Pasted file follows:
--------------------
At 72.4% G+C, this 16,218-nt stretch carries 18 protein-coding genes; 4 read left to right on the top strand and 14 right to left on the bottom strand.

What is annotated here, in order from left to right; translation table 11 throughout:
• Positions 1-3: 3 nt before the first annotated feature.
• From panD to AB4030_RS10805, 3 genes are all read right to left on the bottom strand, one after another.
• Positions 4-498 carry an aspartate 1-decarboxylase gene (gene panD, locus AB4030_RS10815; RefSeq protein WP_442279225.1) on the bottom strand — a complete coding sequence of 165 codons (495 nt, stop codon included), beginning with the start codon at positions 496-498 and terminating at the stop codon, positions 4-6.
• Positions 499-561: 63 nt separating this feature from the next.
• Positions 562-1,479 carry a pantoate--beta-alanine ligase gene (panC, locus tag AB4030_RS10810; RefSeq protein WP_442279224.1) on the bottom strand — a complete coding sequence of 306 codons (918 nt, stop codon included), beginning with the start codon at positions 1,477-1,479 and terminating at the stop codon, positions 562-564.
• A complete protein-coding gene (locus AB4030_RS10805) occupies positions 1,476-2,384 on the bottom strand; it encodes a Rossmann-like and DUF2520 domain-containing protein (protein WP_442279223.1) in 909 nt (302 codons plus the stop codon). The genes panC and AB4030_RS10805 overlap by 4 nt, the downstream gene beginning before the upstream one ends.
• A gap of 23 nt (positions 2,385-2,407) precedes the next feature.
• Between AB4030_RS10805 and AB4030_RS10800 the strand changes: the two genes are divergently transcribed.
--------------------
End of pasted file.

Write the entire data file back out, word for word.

At 72.4% G+C, this 16,218-nt stretch carries 18 protein-coding genes; 4 read left to right on the top strand and 14 right to left on the bottom strand.

What is annotated here, in order from left to right; translation table 11 throughout:
• Positions 1-3: 3 nt before the first annotated feature.
• From panD to AB4030_RS10805, 3 genes are all read right to left on the bottom strand, one after another.
• Positions 4-498 carry an aspartate 1-decarboxylase gene (gene panD, locus AB4030_RS10815; RefSeq protein WP_442279225.1) on the bottom strand — a complete coding sequence of 165 codons (495 nt, stop codon included), beginning with the start codon at positions 496-498 and terminating at the stop codon, positions 4-6.
• Positions 499-561: 63 nt separating this feature from the next.
• Positions 562-1,479 carry a pantoate--beta-alanine ligase gene (panC, locus tag AB4030_RS10810; RefSeq protein WP_442279224.1) on the bottom strand — a complete coding sequence of 306 codons (918 nt, stop codon included), beginning with the start codon at positions 1,477-1,479 and terminating at the stop codon, positions 562-564.
• A complete protein-coding gene (locus AB4030_RS10805) occupies positions 1,476-2,384 on the bottom strand; it encodes a Rossmann-like and DUF2520 domain-containing protein (protein WP_442279223.1) in 909 nt (302 codons plus the stop codon). The genes panC and AB4030_RS10805 overlap by 4 nt, the downstream gene beginning before the upstream one ends.
• A gap of 23 nt (positions 2,385-2,407) precedes the next feature.
• Between AB4030_RS10805 and AB4030_RS10800 the strand changes: the two genes are divergently transcribed.